For a few years Vance was "the best known fictional sleuth on the
The Philo Vance books have great literacy and a high degree of verisimilitude, but he was "a developer, an adapter and polisher of other men's techniques, rather than a true innovator" (Murder for Pleasure).
Raymond Chandler said that Philo Vance is "probably the most asinine character in detective fiction" ("The Simple Art of Murder"). And Ogden Nash once wrote:
Needs a kick in the pance"
(Note: Nash's misspelling is on purpose.)
Samuel Dashiell Hammett, who wrote as Dashiell Hammett, was "a creator of the first rank" (Haycraft, Murder for Pleasure). He is the "acknowledged founder of the realistic or 'hard-boiled' division of detective writing." (Note: Haycraft doesn't mention John Carroll Daly, who created Race Williams.)
Dashiell Hammett wrote the following books:
"Without him [Dashiell Hammett] there might not have been a regional mystery as clever as Percival Wilde's Inquest, or an ironic study as able as Raymond Postgate's Verdict of Twelve, or a savage piece of intellectual double-talk like Kenneth Fearing's The Dagger of the Mind, or a tragi-comic idealization of the murderer as in Donald Henderson's Mr. Bowling Buys a Newspaper, or even a gay and intriguing Hollywoodian gambol like Richard Sale's Lazarus No. 7" (Raymond Chandler, "The Simple Art of Murder") .
Ellery Queen is the name of both author and sleuth, who wrote "adventures in deduction" that are "entirely American in their idiom." The Ellery Queen tales are a successful blending of the Van Dine and Hammett schools. "The Queen stories...represent some of the most competent writing that has been done on this side of the water in the field of the deductive tale contrived for purely entertainment purposes" and "One of the most successful collaborations in contemporary writing" (Howard Haycraft, Murder for Pleasure). The name "Ellery Queen" is a pseudonym for cousins Frederic Dannay and Manfred B. Lee (both b. 1905).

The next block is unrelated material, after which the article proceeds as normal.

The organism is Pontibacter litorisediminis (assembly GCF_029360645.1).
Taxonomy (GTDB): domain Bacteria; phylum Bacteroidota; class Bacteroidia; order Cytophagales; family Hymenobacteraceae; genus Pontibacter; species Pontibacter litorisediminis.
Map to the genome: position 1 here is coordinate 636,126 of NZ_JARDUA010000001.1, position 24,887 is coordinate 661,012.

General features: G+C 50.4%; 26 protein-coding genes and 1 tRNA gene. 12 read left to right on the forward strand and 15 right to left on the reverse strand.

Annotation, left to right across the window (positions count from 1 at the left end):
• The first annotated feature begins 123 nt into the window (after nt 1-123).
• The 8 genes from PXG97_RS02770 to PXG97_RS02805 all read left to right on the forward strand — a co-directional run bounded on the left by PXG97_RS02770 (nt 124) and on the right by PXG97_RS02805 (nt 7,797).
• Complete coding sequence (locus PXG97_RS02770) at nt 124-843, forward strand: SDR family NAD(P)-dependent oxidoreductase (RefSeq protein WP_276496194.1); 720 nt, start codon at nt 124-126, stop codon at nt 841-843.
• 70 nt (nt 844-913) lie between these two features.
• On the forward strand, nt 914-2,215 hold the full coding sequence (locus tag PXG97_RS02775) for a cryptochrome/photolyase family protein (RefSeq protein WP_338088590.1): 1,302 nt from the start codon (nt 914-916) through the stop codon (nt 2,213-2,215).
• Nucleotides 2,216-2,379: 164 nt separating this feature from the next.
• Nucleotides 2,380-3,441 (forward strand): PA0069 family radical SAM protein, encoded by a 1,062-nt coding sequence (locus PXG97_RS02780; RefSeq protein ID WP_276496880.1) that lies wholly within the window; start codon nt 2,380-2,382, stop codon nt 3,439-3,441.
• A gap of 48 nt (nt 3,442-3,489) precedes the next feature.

"Ellery Queen has been uncovering murders and untangling mysteries with such suavity and sophistication that he has become one of the most popular fictional sleuths extant" (News-Week).
Dannay and Lee also created Drury Lane (detective); for this short series (which consisted of only four novels), they took the name "Barnaby Ross" as their pseudonym.
"Ellery Queen is to-day deservedly one of the two or three best known names in American detective fiction" (Howard Haycraft, Murder for Pleasure).
"The Queens' have never failed to give their multitude of followers honest merchandise" with an "absolutely logical" fair-play method of deduction (Haycraft, Murder for Pleasure).
Earl Derr Biggers (b. 1884) created Charlie Chan (his detective). Biggers had written a hugely successful mystery called Seven Keys to Baldpate (1913) (not a Chan).
And the Charlie Chan movies became hugely successful -- more movies were made about Charlie Chan than about almost any other fictional detective. I must confess that when I was a boy ethnic stereotypes were lost on me. I was unaware that others might be offended by the character of Charlie Chan, and I personally found him endearing.
Click on the Slideshow below to Buy from Amazon: